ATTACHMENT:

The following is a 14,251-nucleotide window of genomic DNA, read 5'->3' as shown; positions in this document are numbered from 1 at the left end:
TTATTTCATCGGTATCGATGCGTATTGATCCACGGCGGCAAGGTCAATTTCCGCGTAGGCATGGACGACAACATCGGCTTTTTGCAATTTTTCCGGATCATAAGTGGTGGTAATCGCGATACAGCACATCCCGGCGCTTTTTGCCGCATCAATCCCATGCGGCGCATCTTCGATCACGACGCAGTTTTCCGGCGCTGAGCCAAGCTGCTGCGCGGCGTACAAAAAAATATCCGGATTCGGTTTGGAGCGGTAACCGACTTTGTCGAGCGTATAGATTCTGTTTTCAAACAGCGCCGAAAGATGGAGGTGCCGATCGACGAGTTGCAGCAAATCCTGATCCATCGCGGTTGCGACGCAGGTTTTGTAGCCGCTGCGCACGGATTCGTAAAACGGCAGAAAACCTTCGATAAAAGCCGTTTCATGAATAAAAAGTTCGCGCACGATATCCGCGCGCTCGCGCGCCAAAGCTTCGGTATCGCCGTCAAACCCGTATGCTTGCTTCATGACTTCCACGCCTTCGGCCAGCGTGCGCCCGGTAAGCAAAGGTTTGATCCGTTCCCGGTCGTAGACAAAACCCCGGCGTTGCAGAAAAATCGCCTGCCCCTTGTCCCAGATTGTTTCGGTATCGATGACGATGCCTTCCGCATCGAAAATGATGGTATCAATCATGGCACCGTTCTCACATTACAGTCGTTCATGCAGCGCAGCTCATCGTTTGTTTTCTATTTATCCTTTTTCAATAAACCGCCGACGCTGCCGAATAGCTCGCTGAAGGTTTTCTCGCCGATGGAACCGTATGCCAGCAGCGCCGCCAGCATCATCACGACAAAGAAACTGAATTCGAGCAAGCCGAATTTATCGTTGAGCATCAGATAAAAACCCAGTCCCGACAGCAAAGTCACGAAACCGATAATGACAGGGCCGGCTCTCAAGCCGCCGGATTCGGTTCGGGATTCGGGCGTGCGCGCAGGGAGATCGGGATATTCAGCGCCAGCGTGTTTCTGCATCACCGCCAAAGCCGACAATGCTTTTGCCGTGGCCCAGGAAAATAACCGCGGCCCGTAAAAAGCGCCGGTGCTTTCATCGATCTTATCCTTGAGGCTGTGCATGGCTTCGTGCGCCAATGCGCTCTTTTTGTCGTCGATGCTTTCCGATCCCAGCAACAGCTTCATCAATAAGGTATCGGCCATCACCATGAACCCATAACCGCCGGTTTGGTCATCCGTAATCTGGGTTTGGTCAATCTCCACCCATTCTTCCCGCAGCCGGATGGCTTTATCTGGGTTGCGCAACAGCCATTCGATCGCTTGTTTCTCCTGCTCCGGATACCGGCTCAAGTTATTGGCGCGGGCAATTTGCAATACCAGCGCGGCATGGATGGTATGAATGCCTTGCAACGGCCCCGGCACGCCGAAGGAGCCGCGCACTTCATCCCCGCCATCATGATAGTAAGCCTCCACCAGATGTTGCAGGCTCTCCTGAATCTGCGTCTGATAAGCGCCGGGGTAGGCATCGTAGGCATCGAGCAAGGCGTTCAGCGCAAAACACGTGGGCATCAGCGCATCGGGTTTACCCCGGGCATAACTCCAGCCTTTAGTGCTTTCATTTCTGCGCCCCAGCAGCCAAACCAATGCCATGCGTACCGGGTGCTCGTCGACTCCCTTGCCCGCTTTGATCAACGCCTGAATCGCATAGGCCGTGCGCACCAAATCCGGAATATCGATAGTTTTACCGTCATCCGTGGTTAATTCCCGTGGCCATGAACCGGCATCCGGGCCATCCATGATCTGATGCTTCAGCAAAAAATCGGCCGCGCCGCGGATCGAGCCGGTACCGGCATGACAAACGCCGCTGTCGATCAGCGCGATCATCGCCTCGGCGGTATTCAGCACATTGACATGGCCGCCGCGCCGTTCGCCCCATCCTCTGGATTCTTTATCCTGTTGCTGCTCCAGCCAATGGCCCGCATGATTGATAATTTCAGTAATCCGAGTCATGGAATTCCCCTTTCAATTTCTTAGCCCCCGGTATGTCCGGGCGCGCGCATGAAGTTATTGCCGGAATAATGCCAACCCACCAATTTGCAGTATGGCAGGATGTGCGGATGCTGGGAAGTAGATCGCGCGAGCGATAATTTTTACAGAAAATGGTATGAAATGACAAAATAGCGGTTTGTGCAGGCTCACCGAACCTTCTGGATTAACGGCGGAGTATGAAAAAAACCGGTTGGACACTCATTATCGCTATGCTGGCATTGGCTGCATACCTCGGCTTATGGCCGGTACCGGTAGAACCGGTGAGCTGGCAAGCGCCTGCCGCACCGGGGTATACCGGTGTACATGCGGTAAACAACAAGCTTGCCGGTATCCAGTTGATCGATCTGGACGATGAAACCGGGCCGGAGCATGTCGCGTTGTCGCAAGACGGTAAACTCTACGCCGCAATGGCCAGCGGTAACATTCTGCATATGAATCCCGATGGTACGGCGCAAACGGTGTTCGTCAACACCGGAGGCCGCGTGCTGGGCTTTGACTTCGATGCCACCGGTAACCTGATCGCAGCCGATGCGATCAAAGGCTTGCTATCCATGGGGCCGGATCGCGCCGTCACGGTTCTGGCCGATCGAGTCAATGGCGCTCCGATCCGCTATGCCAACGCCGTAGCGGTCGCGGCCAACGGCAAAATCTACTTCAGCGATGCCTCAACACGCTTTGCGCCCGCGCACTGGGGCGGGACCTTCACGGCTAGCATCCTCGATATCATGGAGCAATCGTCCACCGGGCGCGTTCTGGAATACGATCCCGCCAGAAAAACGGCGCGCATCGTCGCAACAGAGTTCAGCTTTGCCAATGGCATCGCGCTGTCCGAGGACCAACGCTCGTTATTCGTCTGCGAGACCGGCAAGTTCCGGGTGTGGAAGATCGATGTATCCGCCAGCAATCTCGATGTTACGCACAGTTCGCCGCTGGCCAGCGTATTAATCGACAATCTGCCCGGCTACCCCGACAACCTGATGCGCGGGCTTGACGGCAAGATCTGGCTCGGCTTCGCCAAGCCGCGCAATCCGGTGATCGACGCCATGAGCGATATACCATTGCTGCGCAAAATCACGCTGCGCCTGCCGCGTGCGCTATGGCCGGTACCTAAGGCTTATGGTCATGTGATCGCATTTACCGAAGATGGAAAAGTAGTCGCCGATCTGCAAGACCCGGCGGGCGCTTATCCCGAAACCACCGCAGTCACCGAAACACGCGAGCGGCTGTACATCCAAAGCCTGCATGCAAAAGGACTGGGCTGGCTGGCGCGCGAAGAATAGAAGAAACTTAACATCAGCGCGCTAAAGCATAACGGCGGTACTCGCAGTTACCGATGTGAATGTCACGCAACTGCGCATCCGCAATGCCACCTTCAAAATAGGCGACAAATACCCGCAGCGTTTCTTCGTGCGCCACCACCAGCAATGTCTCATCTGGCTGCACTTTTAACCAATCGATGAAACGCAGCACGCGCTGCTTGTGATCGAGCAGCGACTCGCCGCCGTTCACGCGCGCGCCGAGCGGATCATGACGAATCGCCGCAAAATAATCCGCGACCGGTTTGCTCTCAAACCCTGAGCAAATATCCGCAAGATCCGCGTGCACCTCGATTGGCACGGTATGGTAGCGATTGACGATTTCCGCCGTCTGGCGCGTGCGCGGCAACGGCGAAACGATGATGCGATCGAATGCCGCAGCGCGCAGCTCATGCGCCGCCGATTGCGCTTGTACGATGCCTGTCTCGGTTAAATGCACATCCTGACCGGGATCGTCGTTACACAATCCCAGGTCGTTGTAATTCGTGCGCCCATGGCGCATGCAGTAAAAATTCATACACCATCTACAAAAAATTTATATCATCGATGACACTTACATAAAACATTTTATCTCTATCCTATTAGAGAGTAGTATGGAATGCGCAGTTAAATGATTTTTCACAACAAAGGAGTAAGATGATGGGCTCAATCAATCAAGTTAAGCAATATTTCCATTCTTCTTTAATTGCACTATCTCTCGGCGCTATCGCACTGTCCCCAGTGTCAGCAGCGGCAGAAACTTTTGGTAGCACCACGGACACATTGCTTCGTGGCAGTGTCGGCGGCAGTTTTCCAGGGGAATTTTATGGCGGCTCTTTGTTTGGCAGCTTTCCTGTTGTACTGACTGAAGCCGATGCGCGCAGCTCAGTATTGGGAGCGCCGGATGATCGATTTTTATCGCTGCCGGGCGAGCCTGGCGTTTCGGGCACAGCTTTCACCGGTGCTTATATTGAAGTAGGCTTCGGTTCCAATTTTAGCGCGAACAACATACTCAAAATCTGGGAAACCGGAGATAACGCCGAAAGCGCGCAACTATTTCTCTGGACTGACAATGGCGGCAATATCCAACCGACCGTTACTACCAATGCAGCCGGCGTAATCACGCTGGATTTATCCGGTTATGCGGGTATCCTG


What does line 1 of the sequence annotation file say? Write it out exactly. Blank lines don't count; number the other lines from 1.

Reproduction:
The following is a 14,251-nucleotide window of genomic DNA, read 5'->3' as shown; positions in this document are numbered from 1 at the left end: